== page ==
When upgrading buildings or customizing El Presidente, you are offered a couple of options that affect production by a certain percentage, for example +20% Production. You know that you will somehow get more output from your buildings but the actual effect/mechanic is not perfectly clear.

Suppose I have 100 units of raw material that convert to 100 units of finished goods in one cycle. Does a +20% Production bonus mean that

  1. I will receive 120 units of finished products out of 100 units of raw material (better input/output ratio)

  2. I will receive 120 units of finished products but consume 120 units of raw material (same input/output ratio, faster rate).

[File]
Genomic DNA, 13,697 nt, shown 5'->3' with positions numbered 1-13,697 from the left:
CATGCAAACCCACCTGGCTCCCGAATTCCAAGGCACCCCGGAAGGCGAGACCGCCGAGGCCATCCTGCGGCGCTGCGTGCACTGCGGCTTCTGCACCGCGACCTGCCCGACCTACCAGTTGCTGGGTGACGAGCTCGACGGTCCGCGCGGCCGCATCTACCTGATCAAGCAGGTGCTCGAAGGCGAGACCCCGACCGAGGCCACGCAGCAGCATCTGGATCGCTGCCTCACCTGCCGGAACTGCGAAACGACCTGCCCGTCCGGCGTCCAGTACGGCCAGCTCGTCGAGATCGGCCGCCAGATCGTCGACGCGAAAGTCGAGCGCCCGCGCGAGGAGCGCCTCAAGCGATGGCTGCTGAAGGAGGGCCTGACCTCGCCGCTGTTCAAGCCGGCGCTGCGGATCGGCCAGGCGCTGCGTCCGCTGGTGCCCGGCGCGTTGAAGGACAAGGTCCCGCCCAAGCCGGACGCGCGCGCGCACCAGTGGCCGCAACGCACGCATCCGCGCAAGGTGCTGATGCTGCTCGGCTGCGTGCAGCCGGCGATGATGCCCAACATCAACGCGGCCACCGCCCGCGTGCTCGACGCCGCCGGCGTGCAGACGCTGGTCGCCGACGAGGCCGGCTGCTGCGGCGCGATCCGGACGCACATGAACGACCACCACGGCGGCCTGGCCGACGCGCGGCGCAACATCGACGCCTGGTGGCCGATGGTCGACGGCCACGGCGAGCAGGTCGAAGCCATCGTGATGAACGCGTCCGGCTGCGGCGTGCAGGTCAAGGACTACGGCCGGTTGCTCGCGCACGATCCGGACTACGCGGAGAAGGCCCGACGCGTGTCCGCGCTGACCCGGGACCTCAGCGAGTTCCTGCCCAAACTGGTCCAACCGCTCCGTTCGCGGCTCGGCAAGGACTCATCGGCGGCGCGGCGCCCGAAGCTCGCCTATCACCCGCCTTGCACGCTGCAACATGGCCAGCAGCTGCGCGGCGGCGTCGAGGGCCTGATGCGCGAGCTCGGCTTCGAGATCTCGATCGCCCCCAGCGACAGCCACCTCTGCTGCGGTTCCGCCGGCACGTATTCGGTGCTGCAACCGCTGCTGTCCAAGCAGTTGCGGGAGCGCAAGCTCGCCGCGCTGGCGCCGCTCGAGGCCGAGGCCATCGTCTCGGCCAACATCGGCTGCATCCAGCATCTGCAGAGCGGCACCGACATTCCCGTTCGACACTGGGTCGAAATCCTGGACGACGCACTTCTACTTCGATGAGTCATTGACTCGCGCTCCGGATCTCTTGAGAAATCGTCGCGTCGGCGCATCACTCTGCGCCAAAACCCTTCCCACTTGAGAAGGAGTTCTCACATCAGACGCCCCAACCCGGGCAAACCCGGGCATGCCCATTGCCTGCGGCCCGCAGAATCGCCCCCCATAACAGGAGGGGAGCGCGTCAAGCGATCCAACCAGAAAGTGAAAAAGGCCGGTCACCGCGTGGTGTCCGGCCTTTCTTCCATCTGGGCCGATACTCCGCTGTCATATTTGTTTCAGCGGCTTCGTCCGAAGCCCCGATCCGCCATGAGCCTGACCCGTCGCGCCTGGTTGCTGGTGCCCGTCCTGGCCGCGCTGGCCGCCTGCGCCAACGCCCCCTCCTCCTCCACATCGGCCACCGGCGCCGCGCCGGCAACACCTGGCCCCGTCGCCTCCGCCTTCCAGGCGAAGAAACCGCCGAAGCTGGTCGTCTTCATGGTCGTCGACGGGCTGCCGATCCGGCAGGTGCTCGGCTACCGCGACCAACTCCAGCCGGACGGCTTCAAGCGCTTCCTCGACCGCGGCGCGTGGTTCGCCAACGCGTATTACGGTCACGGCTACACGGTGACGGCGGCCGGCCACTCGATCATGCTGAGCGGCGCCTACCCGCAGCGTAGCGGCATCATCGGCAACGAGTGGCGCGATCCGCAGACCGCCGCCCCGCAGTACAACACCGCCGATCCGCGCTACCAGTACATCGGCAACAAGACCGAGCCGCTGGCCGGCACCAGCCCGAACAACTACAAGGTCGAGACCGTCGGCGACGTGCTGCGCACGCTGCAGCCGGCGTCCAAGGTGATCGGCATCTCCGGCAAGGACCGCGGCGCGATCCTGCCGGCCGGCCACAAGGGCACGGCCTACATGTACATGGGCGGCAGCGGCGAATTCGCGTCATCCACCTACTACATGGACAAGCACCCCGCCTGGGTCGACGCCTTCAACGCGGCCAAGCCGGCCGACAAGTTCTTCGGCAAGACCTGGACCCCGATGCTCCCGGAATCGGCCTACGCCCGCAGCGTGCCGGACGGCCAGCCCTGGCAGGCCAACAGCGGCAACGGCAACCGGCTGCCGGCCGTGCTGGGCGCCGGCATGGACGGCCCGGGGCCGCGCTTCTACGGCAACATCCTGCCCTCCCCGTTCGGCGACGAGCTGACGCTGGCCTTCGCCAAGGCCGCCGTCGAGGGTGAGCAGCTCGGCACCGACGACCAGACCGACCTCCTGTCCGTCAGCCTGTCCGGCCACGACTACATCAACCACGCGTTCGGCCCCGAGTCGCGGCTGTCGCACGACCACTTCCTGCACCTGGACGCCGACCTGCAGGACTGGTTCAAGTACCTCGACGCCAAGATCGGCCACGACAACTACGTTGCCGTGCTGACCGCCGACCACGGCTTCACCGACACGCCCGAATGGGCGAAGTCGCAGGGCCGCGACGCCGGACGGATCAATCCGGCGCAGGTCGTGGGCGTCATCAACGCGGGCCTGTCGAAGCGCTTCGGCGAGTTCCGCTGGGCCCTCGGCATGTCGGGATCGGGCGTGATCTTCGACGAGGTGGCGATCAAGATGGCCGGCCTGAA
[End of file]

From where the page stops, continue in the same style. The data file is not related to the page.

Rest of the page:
In case you are getting more output for the same input, it's almost always a good idea to purchase factory upgrades but otherwise it's only useful if you have tons of stock or understaffed buildings.

  • Great question. You could play a sandbox game and manufacture something using only imports, so you have precise numbers on the materials involved. Compare that to the output from exporting the result.
    – mafu
    Commented May 9, 2016 at 19:19

1 Answer 1


I've played through various Tropicos, including 3 and 4.

I've always understood it to be #1, but I guess I haven't explicitly tested it. Some buildings have upgrades that separately affect production and resource consumption, so from that I would extrapolate that one does not automatically affect the other.

One example would be the Sports Line upgrade for the Car Factory in Tropico 4 (emphasis added):

Sports Line: For $12,000 and 5 megawatts of power, the factory can produce flashy, high-powered sports cars, increasing production by 50% but increasing the amount of raw materials needed to make cars by 25%.

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